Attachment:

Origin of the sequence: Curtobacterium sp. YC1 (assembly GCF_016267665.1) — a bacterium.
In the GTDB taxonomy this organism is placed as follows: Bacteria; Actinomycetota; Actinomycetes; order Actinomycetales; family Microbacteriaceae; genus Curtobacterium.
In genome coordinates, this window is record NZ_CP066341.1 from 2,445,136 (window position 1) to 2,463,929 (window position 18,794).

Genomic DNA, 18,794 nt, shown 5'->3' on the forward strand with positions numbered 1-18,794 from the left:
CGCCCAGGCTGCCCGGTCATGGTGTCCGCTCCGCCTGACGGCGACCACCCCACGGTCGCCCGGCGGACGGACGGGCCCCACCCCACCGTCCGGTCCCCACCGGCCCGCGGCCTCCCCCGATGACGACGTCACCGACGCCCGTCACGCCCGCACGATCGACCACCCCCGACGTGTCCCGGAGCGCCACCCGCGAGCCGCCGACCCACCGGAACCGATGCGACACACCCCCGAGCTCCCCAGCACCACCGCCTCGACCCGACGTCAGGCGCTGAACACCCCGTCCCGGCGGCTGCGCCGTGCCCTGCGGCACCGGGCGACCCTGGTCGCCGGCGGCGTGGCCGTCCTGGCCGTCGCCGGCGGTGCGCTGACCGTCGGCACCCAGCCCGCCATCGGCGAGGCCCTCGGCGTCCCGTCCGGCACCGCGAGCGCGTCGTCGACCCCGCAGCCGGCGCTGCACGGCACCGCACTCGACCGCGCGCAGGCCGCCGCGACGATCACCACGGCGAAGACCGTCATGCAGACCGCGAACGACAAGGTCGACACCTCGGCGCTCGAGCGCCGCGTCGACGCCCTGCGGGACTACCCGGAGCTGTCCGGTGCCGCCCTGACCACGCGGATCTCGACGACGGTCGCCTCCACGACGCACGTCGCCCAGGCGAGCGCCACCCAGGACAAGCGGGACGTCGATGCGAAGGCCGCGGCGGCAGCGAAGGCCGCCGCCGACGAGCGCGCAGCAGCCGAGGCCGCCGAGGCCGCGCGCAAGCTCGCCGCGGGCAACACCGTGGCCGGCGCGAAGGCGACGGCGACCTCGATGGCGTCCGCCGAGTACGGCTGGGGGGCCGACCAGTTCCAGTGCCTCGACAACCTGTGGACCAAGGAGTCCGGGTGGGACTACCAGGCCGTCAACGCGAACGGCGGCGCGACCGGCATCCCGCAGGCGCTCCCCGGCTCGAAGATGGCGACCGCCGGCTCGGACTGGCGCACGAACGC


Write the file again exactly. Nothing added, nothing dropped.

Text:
Origin of the sequence: Curtobacterium sp. YC1 (assembly GCF_016267665.1) — a bacterium.
In the GTDB taxonomy this organism is placed as follows: Bacteria; Actinomycetota; Actinomycetes; order Actinomycetales; family Microbacteriaceae; genus Curtobacterium.
In genome coordinates, this window is record NZ_CP066341.1 from 2,445,136 (window position 1) to 2,463,929 (window position 18,794).

Genomic DNA, 18,794 nt, shown 5'->3' on the forward strand with positions numbered 1-18,794 from the left:
CGCCCAGGCTGCCCGGTCATGGTGTCCGCTCCGCCTGACGGCGACCACCCCACGGTCGCCCGGCGGACGGACGGGCCCCACCCCACCGTCCGGTCCCCACCGGCCCGCGGCCTCCCCCGATGACGACGTCACCGACGCCCGTCACGCCCGCACGATCGACCACCCCCGACGTGTCCCGGAGCGCCACCCGCGAGCCGCCGACCCACCGGAACCGATGCGACACACCCCCGAGCTCCCCAGCACCACCGCCTCGACCCGACGTCAGGCGCTGAACACCCCGTCCCGGCGGCTGCGCCGTGCCCTGCGGCACCGGGCGACCCTGGTCGCCGGCGGCGTGGCCGTCCTGGCCGTCGCCGGCGGTGCGCTGACCGTCGGCACCCAGCCCGCCATCGGCGAGGCCCTCGGCGTCCCGTCCGGCACCGCGAGCGCGTCGTCGACCCCGCAGCCGGCGCTGCACGGCACCGCACTCGACCGCGCGCAGGCCGCCGCGACGATCACCACGGCGAAGACCGTCATGCAGACCGCGAACGACAAGGTCGACACCTCGGCGCTCGAGCGCCGCGTCGACGCCCTGCGGGACTACCCGGAGCTGTCCGGTGCCGCCCTGACCACGCGGATCTCGACGACGGTCGCCTCCACGACGCACGTCGCCCAGGCGAGCGCCACCCAGGACAAGCGGGACGTCGATGCGAAGGCCGCGGCGGCAGCGAAGGCCGCCGCCGACGAGCGCGCAGCAGCCGAGGCCGCCGAGGCCGCGCGCAAGCTCGCCGCGGGCAACACCGTGGCCGGCGCGAAGGCGACGGCGACCTCGATGGCGTCCGCCGAGTACGGCTGGGGGGCCGACCAGTTCCAGTGCCTCGACAACCTGTGGACCAAGGAGTCCGGGTGGGACTACCAGGCCGTCAACGCGAACGGCGGCGCGACCGGCATCCCGCAGGCGCTCCCCGGCTCGAAGATGGCGACCGCCGGCTCGGACTGGCGCACGAACGC